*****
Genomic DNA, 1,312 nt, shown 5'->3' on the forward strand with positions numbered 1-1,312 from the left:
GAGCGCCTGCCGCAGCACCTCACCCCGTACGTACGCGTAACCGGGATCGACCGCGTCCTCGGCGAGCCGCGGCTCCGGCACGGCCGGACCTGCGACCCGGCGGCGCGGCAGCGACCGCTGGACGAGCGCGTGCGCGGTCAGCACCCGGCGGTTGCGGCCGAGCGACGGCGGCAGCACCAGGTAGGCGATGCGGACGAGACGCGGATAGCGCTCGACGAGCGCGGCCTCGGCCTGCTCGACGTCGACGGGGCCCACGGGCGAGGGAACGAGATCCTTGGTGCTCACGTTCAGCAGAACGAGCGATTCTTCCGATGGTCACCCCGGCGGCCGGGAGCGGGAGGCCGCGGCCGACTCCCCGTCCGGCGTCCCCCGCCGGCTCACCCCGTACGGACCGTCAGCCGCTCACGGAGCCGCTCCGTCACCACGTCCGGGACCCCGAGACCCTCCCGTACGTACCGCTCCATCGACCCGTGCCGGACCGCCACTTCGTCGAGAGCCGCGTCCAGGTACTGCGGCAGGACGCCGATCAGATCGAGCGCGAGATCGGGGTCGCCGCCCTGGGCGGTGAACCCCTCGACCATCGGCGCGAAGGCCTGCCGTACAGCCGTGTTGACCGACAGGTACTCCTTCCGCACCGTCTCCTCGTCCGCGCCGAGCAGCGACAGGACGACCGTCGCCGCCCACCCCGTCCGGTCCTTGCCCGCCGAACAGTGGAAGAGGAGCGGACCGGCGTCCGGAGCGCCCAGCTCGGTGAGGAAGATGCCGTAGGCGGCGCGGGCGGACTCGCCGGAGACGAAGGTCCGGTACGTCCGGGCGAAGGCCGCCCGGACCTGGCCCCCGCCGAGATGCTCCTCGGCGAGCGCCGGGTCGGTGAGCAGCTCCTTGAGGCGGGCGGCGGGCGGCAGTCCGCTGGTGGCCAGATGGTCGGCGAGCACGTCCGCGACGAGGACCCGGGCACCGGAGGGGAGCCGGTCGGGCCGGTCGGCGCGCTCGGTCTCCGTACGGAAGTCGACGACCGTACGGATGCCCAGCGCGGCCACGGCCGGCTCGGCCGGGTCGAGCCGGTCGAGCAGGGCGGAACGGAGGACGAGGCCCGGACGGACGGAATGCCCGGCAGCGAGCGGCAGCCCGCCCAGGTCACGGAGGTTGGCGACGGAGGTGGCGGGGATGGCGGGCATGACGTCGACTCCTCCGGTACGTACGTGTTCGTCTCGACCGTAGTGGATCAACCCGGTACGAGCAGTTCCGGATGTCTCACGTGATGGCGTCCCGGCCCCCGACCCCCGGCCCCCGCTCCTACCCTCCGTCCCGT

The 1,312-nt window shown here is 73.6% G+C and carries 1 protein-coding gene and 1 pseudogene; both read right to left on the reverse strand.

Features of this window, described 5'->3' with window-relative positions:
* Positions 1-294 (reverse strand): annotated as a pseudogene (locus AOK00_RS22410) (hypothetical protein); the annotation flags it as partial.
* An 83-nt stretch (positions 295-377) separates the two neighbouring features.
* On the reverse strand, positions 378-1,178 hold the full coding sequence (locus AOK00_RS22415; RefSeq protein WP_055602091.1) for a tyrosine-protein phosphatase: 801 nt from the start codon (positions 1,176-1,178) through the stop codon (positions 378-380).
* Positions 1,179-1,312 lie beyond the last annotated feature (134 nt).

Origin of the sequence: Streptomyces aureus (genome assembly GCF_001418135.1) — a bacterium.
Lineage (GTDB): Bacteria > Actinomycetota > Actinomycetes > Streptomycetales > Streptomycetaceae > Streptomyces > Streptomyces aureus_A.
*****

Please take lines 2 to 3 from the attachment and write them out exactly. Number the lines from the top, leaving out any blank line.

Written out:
GAGCGCCTGCCGCAGCACCTCACCCCGTACGTACGCGTAACCGGGATCGACCGCGTCCTCGGCGAGCCGCGGCTCCGGCACGGCCGGACCTGCGACCCGGCGGCGCGGCAGCGACCGCTGGACGAGCGCGTGCGCGGTCAGCACCCGGCGGTTGCGGCCGAGCGACGGCGGCAGCACCAGGTAGGCGATGCGGACGAGACGCGGATAGCGCTCGACGAGCGCGGCCTCGGCCTGCTCGACGTCGACGGGGCCCACGGGCGAGGGAACGAGATCCTTGGTGCTCACGTTCAGCAGAACGAGCGATTCTTCCGATGGTCACCCCGGCGGCCGGGAGCGGGAGGCCGCGGCCGACTCCCCGTCCGGCGTCCCCCGCCGGCTCACCCCGTACGGACCGTCAGCCGCTCACGGAGCCGCTCCGTCACCACGTCCGGGACCCCGAGACCCTCCCGTACGTACCGCTCCATCGACCCGTGCCGGACCGCCACTTCGTCGAGAGCCGCGTCCAGGTACTGCGGCAGGACGCCGATCAGATCGAGCGCGAGATCGGGGTCGCCGCCCTGGGCGGTGAACCCCTCGACCATCGGCGCGAAGGCCTGCCGTACAGCCGTGTTGACCGACAGGTACTCCTTCCGCACCGTCTCCTCGTCCGCGCCGAGCAGCGACAGGACGACCGTCGCCGCCCACCCCGTCCGGTCCTTGCCCGCCGAACAGTGGAAGAGGAGCGGACCGGCGTCCGGAGCGCCCAGCTCGGTGAGGAAGATGCCGTAGGCGGCGCGGGCGGACTCGCCGGAGACGAAGGTCCGGTACGTCCGGGCGAAGGCCGCCCGGACCTGGCCCCCGCCGAGATGCTCCTCGGCGAGCGCCGGGTCGGTGAGCAGCTCCTTGAGGCGGGCGGCGGGCGGCAGTCCGCTGGTGGCCAGATGGTCGGCGAGCACGTCCGCGACGAGGACCCGGGCACCGGAGGGGAGCCGGTCGGGCCGGTCGGCGCGCTCGGTCTCCGTACGGAAGTCGACGACCGTACGGATGCCCAGCGCGGCCACGGCCGGCTCGGCCGGGTCGAGCCGGTCGAGCAGGGCGGAACGGAGGACGAGGCCCGGACGGACGGAATGCCCGGCAGCGAGCGGCAGCCCGCCCAGGTCACGGAGGTTGGCGACGGAGGTGGCGGGGATGGCGGGCATGACGTCGACTCCTCCGGTACGTACGTGTTCGTCTCGACCGTAGTGGATCAACCCGGTACGAGCAGTTCCGGATGTCTCACGTGATGGCGTCCCGGCCCCCGACCCCCGGCCCCCGCTCCTACCCTCCGTCCCGT

The 1,312-nt window shown here is 73.6% G+C and carries 1 protein-coding gene and 1 pseudogene; both read right to left on the reverse strand.